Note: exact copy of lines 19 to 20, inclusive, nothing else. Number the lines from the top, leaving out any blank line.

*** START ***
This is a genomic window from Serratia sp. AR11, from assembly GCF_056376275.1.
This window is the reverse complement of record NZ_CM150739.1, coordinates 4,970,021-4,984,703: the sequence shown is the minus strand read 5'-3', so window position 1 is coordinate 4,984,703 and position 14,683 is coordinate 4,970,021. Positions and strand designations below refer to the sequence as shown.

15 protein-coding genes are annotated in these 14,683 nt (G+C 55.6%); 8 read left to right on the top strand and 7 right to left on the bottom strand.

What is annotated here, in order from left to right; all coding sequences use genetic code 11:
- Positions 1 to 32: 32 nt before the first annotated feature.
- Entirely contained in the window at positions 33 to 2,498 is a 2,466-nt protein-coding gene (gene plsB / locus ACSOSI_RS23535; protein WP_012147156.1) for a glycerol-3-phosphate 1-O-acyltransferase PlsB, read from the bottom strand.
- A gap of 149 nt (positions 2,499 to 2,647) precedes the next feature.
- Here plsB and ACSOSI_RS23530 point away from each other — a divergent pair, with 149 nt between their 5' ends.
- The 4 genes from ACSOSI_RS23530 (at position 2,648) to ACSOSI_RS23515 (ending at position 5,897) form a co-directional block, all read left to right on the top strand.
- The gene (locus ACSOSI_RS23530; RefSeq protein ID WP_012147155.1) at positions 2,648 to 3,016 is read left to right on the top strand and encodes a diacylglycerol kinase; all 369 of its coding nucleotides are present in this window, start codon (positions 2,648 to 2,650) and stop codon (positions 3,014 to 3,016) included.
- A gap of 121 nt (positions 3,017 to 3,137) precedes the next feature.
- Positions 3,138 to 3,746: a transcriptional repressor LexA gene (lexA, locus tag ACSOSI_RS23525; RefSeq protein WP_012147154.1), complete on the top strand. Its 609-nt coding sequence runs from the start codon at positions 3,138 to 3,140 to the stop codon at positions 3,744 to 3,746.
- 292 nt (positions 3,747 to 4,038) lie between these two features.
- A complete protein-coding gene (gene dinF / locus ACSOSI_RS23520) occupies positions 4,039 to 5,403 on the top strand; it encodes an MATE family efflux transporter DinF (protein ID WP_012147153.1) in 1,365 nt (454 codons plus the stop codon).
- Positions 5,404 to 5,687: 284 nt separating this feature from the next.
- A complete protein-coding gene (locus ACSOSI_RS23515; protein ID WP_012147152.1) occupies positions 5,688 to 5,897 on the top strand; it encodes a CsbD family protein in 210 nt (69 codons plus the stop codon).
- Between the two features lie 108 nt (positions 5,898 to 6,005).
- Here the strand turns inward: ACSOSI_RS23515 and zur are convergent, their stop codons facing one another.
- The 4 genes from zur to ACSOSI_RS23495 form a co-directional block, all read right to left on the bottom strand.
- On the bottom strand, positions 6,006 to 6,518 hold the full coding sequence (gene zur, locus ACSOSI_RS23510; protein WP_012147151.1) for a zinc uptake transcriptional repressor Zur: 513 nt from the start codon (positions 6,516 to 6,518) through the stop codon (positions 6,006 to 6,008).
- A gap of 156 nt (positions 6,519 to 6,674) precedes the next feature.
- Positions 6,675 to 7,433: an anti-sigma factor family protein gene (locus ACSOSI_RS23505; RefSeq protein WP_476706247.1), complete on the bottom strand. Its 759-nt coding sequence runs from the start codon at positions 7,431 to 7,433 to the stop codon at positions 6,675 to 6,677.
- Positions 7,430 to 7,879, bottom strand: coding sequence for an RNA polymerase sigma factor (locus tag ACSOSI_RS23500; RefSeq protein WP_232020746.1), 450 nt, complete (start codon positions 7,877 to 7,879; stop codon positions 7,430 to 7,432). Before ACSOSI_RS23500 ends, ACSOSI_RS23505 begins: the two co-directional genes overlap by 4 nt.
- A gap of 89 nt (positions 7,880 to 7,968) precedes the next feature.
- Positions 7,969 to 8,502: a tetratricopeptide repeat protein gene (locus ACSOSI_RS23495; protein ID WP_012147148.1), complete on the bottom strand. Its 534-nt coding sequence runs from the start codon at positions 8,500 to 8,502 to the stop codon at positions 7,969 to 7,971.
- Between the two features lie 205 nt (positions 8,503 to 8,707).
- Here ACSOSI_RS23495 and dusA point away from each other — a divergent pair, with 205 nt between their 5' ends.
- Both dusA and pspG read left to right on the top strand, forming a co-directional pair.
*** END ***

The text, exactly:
- The 4 genes from zur to ACSOSI_RS23495 form a co-directional block, all read right to left on the bottom strand.
- On the bottom strand, positions 6,006 to 6,518 hold the full coding sequence (gene zur, locus ACSOSI_RS23510; protein WP_012147151.1) for a zinc uptake transcriptional repressor Zur: 513 nt from the start codon (positions 6,516 to 6,518) through the stop codon (positions 6,006 to 6,008).